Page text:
“Talk with your family about [Medicare] Part D over Thanksgiving dinner”: How markets require bounded relationality



Question: What do the following three scenarios have in common?

Scenario A.  Congrats, you’re turning 65 years old!

You’re turning 65 years old.  In the US, if you have worked enough units, you are eligible for Medicare; you must select health insurance by choosing among traditional Medicare and HMO plans.  You also need to choose insurance that will cover  your current or anticipated prescription medications.  Depending on where you live, this could involve comparing around 50 different plans.

You start by consulting the Medicare booklet and wading through the flood of mail from insurance providers.  Despite this information, you’re having difficulties understanding the differences among plans and determining how much plans will charge for your medications.  Moreover, you’re not quite sure which medications that you’ll need in the upcoming year.  Each year after this, you’ll have an almost two-month-long window for making these decisions – a period that is happening now, ending Dec. 7.

If you have a long life, you’ll have plenty of practice working with this market.  How do you select a plan appropriate to your needs right now and then in the future?

Scenario B.  Congrats, you’re getting ready to enter high school!

You are a student at a NYC public middle school.  Since students are not automatically assigned to public high schools, you and your family must choose from among 750 programs and rank order your choices.  (If you are two years old or older, your parents must do the same for public pre-K and kindergarten school programs.)  To learn about your options, you can look at a directory of descriptions of these programs and then research each school online.  If possible, you and your family will also attend information fairs and schools’ open houses and tours, where you might be asked to fill out additional forms or leave your information.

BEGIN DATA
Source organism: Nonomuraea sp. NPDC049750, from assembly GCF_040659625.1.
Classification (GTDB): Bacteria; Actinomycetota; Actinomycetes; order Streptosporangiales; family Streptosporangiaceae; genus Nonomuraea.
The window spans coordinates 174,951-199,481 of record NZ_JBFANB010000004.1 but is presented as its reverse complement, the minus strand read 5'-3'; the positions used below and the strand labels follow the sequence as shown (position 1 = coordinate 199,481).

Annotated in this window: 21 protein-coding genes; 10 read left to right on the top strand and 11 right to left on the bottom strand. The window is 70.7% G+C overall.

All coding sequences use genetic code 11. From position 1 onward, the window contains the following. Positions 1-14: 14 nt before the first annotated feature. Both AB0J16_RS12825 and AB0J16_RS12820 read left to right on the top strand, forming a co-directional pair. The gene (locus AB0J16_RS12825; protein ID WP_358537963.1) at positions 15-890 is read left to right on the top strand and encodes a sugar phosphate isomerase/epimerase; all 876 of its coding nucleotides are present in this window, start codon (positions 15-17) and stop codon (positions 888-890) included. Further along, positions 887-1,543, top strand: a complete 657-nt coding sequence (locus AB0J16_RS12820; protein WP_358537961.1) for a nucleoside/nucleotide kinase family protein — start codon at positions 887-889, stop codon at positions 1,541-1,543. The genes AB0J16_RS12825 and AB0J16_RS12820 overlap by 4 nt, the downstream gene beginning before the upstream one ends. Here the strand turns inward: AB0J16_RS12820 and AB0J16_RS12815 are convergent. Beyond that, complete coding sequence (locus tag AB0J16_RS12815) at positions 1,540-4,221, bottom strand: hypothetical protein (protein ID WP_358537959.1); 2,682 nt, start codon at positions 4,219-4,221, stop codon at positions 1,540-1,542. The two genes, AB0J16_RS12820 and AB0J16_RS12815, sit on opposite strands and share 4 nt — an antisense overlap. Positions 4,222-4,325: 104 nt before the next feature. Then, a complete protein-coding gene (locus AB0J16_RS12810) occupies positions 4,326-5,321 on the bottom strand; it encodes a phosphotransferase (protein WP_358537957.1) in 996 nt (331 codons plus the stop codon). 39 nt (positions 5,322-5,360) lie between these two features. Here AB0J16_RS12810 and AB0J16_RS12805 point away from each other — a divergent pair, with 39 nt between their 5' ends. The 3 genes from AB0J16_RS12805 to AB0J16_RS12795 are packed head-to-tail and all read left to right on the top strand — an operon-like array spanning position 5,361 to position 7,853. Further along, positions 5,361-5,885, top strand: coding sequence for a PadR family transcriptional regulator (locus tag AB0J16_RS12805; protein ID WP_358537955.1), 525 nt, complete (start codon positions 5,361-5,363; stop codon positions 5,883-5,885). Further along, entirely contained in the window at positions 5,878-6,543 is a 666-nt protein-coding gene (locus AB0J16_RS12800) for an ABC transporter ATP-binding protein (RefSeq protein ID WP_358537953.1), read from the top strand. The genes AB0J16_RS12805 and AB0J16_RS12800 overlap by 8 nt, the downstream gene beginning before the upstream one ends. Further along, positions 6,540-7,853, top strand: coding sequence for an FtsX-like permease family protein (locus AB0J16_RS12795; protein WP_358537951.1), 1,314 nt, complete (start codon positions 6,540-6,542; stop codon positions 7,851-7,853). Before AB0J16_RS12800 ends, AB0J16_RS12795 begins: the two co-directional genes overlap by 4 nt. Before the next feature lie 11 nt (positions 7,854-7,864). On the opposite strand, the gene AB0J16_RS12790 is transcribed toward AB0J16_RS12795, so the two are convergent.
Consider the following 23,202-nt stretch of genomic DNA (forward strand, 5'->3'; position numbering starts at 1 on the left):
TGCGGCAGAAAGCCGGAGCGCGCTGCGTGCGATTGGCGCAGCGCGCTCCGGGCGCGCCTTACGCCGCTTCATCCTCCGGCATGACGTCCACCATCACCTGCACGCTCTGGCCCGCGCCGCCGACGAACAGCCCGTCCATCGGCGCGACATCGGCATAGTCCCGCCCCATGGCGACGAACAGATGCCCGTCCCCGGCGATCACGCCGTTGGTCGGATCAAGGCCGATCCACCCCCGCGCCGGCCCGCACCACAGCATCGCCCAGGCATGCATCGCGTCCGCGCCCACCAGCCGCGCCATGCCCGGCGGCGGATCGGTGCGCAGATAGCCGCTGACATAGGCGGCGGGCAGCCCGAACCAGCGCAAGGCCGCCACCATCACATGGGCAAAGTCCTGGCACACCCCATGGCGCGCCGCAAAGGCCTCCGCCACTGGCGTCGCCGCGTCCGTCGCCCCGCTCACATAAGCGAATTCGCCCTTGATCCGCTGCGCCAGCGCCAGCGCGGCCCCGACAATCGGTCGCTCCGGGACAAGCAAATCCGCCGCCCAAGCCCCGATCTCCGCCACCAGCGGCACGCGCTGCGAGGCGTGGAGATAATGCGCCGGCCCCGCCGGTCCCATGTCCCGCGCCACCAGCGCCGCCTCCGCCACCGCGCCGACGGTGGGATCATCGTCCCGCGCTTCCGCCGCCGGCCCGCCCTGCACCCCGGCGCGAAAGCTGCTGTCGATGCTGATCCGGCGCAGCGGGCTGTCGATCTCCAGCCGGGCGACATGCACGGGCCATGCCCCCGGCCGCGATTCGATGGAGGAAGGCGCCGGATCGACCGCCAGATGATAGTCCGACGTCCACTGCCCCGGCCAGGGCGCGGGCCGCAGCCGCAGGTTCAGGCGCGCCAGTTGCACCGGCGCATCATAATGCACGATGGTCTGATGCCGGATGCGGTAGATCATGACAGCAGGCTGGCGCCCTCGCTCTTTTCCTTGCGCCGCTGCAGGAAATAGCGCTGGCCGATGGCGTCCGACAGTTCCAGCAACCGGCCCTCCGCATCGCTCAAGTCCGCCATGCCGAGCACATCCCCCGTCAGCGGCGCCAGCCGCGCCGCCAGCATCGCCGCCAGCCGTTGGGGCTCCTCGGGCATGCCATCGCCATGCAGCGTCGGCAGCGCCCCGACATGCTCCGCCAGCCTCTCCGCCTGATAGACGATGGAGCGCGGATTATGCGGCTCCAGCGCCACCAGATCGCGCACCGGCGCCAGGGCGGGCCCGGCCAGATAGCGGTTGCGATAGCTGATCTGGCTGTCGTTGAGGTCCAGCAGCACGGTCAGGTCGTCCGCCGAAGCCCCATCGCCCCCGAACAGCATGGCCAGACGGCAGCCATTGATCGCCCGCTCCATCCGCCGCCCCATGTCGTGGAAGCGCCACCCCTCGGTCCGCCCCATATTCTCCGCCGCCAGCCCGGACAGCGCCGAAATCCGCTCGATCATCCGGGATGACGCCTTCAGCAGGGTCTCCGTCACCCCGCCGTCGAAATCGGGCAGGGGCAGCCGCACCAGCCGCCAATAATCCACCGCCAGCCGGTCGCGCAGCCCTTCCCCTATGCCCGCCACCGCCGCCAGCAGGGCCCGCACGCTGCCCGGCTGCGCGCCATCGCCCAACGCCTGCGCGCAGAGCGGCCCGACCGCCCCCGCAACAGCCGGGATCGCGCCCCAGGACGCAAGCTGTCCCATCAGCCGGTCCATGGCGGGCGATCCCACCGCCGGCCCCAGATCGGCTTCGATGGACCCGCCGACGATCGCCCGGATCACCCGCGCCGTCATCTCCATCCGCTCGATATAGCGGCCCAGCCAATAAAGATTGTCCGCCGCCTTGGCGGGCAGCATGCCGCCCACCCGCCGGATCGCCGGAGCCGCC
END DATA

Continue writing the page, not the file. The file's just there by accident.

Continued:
Some schools have different criteria for what kinds of prospective students they prioritize, and most selective programs don’t provide rubrics for how they rank prospective students – information crucial for ascertaining your chances of acceptance.  After you submit up to 12 rank-ordered choices, an algorithm, modelled after a medical residency matching program designed by a economist, will generate a match based on schools’ priorities and your listed options.  And, btw, charter schools and private schools have their own admissions processes and admissions deadlines.

How do you choose and rank public high school programs?  Should you try to maximize your choices by also applying to charter schools and, if you have the financial resources, private schools?

Scenario C.  Congrats, you’re rich!

You have amassed enviable, immense wealth.   But, your mattress is bursting, and you distrust regular banking.  And, for whatever reason, you’re not fond of having the state taking a portion to support the common good, social insurance, military spending, etc.  Thinking ahead, you worry about your family having unfettered access to your financial legacy; relatives might fritter away that wealth!  Also, you have a few relationships that other family members don’t (yet) know about, and you want to make sure that those loved ones are also taken care of after your inevitable passing.  So, what to do?

Answer: Most likely, you’ll need what I call “bounded relationality” to assist you with entering complex markets and making exchanges.   To explain what bounded relationality is, I’ll preview excepts from my advance, online first article “Bounded relationality: how intermediary organizations encourage consumer exchanges with routinized relational work in a social insurance market.”